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What am I hearing?

Discussion in 'Miscellaneous [BG]' started by Matthew Bryson, Apr 29, 2003.

  1. Matthew Bryson

    Matthew Bryson Guest

    Jul 30, 2001
    I have had no experience recording my playing before yesterday. What I'm using is an old 70's era tape deck with 1/4" stereo mic inputs - I'm running a cable from the pre out on my Peavy combo to one of the mic inputs on the deck, and I'm playing back by running a cable from the decks head phone jack to the amps low gain input - it's pretty cool. I was under the impression that my slap tone left much to be desired, but I didn't know what I needed to do about it. By recording, I found that my slap play sounds a lot better than I realized - in fact it sounds like the recordings I've heard of other people's playing - and I always wondered why my slap play doesn't sound like that...maybe it does. So why am I not hearing it when I'm playing it? I think that it's probably because I'm not playing at very high volumes and I'm actually listening to my strings rather than what's coming out of the amp and a lot of the fret and string noise just doesn't come through the pick ups. - the other possibility is that the tape deck is coloring my tone somehow so that the recording actually does sound better than the live sound. Like I said, this recording stuff is all new to me. I guess the question is - is it safe to assume that what I hear on the tape is what I really sound like?
  2. BryanB

    BryanB Moderator Staff Member Supporting Member

    tape adds a natural compression to the recording. (That's why it is still popular for drums and final mixes.)
  3. yeah buy a compressor, a lot of bassists around here wont even try to slap without one
  4. Matthew Bryson

    Matthew Bryson Guest

    Jul 30, 2001
    Thanks guys - that makes sense. I knew that the tape sounded better than what I hear and I couldn't understand how that could be...the guy that gave me the cassette deck said my tone would be slightly colored by the deck being analog - he must not know about compression and bass and slap play... it's a huge difference IMO - and in a good way. I need a compressor now.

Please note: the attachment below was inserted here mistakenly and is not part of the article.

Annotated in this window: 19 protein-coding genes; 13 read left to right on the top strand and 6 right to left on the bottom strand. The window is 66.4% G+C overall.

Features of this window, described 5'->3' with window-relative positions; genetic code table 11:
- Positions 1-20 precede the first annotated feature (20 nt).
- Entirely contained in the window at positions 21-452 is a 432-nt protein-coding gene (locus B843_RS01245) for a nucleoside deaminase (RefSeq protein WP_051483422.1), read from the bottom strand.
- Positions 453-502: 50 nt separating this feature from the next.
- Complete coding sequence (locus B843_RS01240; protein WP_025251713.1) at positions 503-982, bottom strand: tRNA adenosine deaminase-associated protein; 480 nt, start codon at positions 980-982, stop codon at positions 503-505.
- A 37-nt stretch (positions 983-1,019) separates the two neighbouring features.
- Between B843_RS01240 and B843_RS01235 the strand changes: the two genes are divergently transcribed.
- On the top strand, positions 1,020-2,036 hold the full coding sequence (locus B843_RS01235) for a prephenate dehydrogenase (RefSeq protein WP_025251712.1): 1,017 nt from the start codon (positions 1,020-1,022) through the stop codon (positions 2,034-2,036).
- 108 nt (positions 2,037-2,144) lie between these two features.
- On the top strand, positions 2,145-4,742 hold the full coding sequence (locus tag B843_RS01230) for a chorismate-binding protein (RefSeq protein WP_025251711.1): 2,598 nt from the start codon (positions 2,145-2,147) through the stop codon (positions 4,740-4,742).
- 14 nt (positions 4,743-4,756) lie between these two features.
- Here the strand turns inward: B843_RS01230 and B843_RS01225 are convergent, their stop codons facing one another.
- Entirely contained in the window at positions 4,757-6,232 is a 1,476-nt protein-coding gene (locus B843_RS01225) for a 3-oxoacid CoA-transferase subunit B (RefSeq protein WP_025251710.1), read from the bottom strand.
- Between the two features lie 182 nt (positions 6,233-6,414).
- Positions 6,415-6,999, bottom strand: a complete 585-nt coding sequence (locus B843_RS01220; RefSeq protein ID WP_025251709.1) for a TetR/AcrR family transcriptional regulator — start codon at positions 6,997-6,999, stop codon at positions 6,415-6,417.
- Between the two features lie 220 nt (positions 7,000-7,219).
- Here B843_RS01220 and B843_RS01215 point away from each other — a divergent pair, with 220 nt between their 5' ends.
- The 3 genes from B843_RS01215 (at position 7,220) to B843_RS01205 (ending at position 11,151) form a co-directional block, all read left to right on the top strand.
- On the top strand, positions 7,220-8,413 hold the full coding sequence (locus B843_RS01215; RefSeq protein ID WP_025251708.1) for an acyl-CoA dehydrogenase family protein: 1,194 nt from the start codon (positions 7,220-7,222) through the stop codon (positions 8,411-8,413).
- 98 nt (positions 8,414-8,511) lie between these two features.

5. Thor

    Thor Moderator Staff Member Gold Supporting Member

    I've used a 1/4" inch Sony for years, it is a great way to record your stuff.

    I've noticed that the stuff I recorded in the 70's is still in very good shape, don't be cheap on the tape quality. My friends like the TDK black tape, I always used BASF and didn't have a problem.

    I actually used it to tape some gigs at some local venues.

    There I just hung 2 mikes from the ceiling separated by a few yards, and had the board guy check the VU meter, came out excellently.

    Try an acoustic recording of your bass using a mike and see what you think. You may find it different
    than a line recording, as when you set the VU levels
    direct, there may be some compression.

    I am thinking that setting the VU levels lower will allow more dynamic range to come thru ( with the mikes), and may give you a more accurate reproduction of your sound for critical purposes.

    I used to run tape at rehearsals and gigs, and I used it to eliminate riffs, runs and stylisic habits I was into that didn't work well with particular pieces, and to identify what was really working and reinforce that. Also, every once in a while you knock off something really good together, what I call the 'crystal moment', where everything and everyone is in the pocket, and you can hear it all working together. Getting that on tape and replaying that for the band is very positive, " Here's what you are REALLY capable of when you are paying attention and focused ...".
    Gives you a reason to get them not to come to rehearsal under the influence all the time.

    Then try recording with the compressor hooked up
    and see what you think of your sound and how it has changed.

    I also think that what you hear when you play is different from what you hear afterward. When you play, you have the amplified vibration of the instrument in your hands, and vibrations thru body parts, your torso and your inner ear. Just like speaking - your recorded speaking voice sounds different to you when played back, as you dont have the sound vibrations that affect your inner ear or cochlea.

    Also, when you are playing, all your attention is not focused mentally on just listening, your brain reserves capacity to process other info, - what note am I playing next - where I am going with this change this time - is that idiot gplayer gonna screw up the change again - who's that beautiful creature looking over here - i'm thirsty - etc.
    Thus sitting down and just listening to a playback
    eliminates a lot of the buzz or mental 'signal to noise ratio'. [ Amateur experimental psychologist at work ]

    Just a few thoughts
  6. Check out the 12 band Trace Elliot heads. They have separate compressions for highs and lows, so you can really tailor the compression to your style. And they have a more transparent sound than Peavey.